I’ve been having a hard time tracking the tracking issues in the Rust repo. In particular in the language domain, we have a whole bunch of issues which are somewhere between an accepted RFC and a stable part of the language. The process for issues is something like:
RFC accepted -> create tracking issue -> implement -> get experience -> stabilise (via FCP)
There are also issues which never had an RFC but were implemented (usually a long time ago) and are unstable.
In order to track and categorise tracking issues we use the B- labels on GitHub (I think, but am not 100% sure that we only use B- labels for tracking issues and that all tracking issues have at least one B- label). AIUI, all open tracking issues are B-unstable. Every tracking issue should be assigned to at least one (and preferably only one) team (e.g., labelled T-lang).
I recently added the B-RFC-implemented label, there also exists the B-RFC-accepted label. Tracking issues where an RFC is accepted and waiting for implementation should be B-RFC-accepted, that tag should be removed when implementation is complete. When the bulk of implementation is complete, we should add the B-RFC-implemented label. The intention here is to be able to see at a glance where on the above time-line an issue sits.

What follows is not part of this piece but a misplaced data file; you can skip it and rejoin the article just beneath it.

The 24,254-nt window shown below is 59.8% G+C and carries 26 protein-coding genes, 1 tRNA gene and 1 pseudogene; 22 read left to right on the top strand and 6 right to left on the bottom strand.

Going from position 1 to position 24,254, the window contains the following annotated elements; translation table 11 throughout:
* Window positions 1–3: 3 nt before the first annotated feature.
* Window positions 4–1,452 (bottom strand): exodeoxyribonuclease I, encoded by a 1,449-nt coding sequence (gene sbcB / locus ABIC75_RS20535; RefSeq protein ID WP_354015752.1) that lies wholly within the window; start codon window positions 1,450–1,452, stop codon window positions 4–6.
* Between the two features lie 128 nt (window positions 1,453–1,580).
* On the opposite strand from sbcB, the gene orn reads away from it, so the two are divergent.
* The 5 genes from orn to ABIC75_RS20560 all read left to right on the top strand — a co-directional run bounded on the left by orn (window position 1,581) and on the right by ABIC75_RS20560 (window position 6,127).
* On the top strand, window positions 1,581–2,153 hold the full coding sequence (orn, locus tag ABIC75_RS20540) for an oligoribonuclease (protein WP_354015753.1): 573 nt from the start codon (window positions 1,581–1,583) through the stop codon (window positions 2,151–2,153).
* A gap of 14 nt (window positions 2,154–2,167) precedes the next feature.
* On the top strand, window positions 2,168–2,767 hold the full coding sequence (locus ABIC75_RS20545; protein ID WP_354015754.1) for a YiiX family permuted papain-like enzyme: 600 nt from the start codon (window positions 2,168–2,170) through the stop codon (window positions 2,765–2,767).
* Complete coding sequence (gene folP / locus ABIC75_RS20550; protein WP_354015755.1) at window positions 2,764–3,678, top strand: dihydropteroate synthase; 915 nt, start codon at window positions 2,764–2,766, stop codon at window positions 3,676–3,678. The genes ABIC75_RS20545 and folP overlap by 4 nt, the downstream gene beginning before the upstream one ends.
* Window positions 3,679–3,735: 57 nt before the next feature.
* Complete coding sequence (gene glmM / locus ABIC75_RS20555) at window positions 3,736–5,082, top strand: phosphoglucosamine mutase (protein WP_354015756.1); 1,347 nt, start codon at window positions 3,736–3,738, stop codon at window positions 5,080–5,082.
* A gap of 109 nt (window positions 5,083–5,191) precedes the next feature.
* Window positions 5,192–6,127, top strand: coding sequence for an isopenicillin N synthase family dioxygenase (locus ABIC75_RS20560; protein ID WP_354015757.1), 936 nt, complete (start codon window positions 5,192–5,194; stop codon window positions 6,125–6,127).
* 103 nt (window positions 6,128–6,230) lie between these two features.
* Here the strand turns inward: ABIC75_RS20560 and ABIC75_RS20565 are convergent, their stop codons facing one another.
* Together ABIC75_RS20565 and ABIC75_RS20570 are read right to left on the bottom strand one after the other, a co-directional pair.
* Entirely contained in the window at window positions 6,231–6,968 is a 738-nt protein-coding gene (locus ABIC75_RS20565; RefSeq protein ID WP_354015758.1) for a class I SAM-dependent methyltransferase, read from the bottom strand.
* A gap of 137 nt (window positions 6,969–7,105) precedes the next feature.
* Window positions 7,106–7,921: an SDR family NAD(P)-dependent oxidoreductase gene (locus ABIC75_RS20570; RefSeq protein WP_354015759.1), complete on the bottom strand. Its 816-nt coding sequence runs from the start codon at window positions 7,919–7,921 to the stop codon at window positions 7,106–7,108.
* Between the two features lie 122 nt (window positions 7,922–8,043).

One niggle here is that there is a distinction between unstable, implemented issues which had an RFC or not. I’m not sure if it is actually worth making that distinction - from a tracking perspective, once a feature is implemented it is not too important whether an RFC existed or not.
So, some requests:
- could someone from the other teams triage the non-T-lang issues to make sure the labels reflect the above policy?
- could we be stricter with ourselves about keeping tracking issues up to date, both text and labels? (I found it quite hard in some cases to tell whether a feature had been implemented and what issues remained).
I’d be interested in hearing people’s thoughts and comments here. Some questions - is it worth having the distinction between RFC and non-RFC issues (and thus the B-RFC-implemented label)? Could we do this better in any way?